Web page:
I’ve begun to wonder whether late artistic recognition — especially when it comes to female photographers — places too much importance on the size of the archive left behind. Important revisions to and rediscoveries in the canon seem to follow the same pattern: a massive, unseen body of work by a woman comes to light and photographic history is wrestled from male hands, once again. How else should we value the legacies of women overlooked by grand art historical narratives? And who else gets to be in the canon?
You may be familiar with Vivian Maier, a Chicago nanny whose vast photographic archive was uncovered only after her death. Her story is fascinating: she went from total obscurity to being hailed one of the greatest street photographers of the 20th century. But the interest in her work seems to suggest something dangerously unattainable: that to be included in the photographic canon either late in your career or posthumously, you have to both possess a colossal back-catalogue, and yet remain elusive while you amass it.
The history of photography behind the Iron Curtain is lesser-known and so the work of female photographers tends to fall even further through the cracks. Polish photographer Zofia Rydet is perhaps the most famous female photographer of the communist period. Like Maier before her, she was a prolific chronicler. The sheer volume of her archive is staggering. The Sociological Record alone comprised 30,000 portraits she took in households across Poland. Rydet believed that the lives of everyday people should not be forgotten; she was not the only one.
The last few years have seen more than one new “Vivian Maiers” discovered, who each accumulated a vast body of work and are only now beginning to gain recognition with long-overdue shows. Joanna Helander is a figure I’d probably not have come across had I not seen a retrospective of her work during the 2019 edition of Kraków Photomonth. Organised by the Culture of Image Foundation with Helander’s help, Ladies Looking displayed photographs taken between 1976 and 2012, starting with her earliest work focussed on women. Helander’s archive was astonishing and reminded me of the impact a decades-long body of work can have on unfamiliar eyes.
In 1976, Helander (born Joanna Koszyk) returned to Poland to visit her family in Ruda Śląska for the first time since emigrating to Sweden in 1971. It was during such brief stints back to Silesia that she started to photograph women, which resulted in Helander’s first book, published in 1978 in Sweden under the Polish title Kobieta (“woman”).
Helander’s work is intimate, celebratory, and warm. It’s easy to forget it was produced in a political environment that Helander herself had fled from. In 1968, whilst studying at Kraków’s Jagiellonian University, she participated in a nationwide student revolt and was arrested for seven months after putting up a poster with the slogan “Moscow! Hands of Czechoslovakia!” in a student dormitory. She did not return to Poland for five years after moving to Gothenburg three years later. Given her direct personal experience with political persecution and surveillance over the years that followed, her photos of women’s lives in Poland are proudly jubilant.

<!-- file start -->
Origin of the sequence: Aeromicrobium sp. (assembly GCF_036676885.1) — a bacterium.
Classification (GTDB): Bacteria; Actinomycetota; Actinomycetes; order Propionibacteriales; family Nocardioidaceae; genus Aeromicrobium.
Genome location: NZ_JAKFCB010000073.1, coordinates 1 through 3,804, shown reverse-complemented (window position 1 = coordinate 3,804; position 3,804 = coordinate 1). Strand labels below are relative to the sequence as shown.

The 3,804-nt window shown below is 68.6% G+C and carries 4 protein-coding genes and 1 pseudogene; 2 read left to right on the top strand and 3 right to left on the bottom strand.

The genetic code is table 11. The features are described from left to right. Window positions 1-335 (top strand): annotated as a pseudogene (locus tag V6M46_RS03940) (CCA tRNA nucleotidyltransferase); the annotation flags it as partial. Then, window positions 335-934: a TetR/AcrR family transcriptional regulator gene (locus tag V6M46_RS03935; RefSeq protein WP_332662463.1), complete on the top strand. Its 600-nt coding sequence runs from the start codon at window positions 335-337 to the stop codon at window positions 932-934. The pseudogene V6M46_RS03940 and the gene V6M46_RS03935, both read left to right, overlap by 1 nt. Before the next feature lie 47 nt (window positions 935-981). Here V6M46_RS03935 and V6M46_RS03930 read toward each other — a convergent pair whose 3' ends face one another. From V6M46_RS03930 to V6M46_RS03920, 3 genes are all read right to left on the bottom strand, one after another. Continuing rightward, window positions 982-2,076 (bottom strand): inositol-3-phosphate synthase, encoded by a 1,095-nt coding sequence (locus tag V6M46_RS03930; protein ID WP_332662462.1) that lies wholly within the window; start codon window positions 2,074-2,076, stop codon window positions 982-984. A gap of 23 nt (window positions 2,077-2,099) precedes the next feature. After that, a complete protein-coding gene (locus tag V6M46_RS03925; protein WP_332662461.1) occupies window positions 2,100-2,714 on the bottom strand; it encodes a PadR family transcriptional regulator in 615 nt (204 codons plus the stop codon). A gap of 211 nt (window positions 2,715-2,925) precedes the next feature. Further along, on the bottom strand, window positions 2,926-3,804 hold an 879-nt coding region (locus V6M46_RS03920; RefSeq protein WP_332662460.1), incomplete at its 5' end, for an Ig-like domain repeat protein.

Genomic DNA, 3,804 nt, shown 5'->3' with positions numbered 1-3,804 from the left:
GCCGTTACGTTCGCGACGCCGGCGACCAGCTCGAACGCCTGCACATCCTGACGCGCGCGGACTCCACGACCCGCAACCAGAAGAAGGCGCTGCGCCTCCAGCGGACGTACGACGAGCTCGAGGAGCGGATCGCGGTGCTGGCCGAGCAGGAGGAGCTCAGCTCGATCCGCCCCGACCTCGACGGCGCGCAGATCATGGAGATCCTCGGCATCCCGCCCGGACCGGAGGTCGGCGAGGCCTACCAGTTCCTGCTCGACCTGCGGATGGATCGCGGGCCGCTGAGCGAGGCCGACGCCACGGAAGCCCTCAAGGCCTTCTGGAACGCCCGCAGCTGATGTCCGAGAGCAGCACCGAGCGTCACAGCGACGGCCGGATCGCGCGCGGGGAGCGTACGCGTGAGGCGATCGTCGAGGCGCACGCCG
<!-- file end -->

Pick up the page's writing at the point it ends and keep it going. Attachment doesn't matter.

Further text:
Unlike Rydet, who made sure to fit every detail of each household into her portraits, Helander gets up-close with the women she photographs. They smile, they laugh, they pull faces. The fact that many of Helander’s street scenes could even today pass for fashion photography is a testament to the photographer’s flair for bold composition. You would never guess that the model in one 1976 portrait is a factory worker showing off her daily work attire: her perfectly made-up face, plucked eyebrows, and perm scream Hollywood glamour, not industrial mundanity.
Helander continued to photograph women for four decades, during which time she also directed several award-winning documentary films. As far as her photographs go, she is best known for her portraits of Poland’s visionaries, an impressive list of cultural figures that includes filmmaker Agnieszka Holland, writer Olga Tokarczuk, poet Wisława Szymborska, and many others. On a surface level, you get a sense that the photographer was interested in nothing less than forming genuine connections with the women she documented.
In the exhibition catalogue for Ladies Looking, writer Niclas Öslind expands on how much Helander’s first book was shaped by the women’s liberation movement sweeping Sweden in the 1970s. When she brought an exhibition of Kobieta to Poland in 1979, it received a positive response from independent Polish newspaper, Tygodnik Powszechny, and other specialists in photography, such as Alfred Ligocki. When I reached out to Helander to ask why she didn’t publish the book in Poland, she explained there had been no independent publishers there at the time.
What is remarkable about Helander’s archive is how little it relies on nostalgia for full effect. There is so much life in these photos, you get the sense these women could be our friends, our sisters, our mothers. In many ways women artists are in a far better position today than they were 50 years ago. Still, institutions put pressure on female photographers to present a huge archive of work in order to be included in the historical canon. Looking at Helander’s photographs, it becomes obvious that a photographer’s genius lies really in the unfiltered moments — the fleeting, often indistinct, expressions — of human joy and struggle.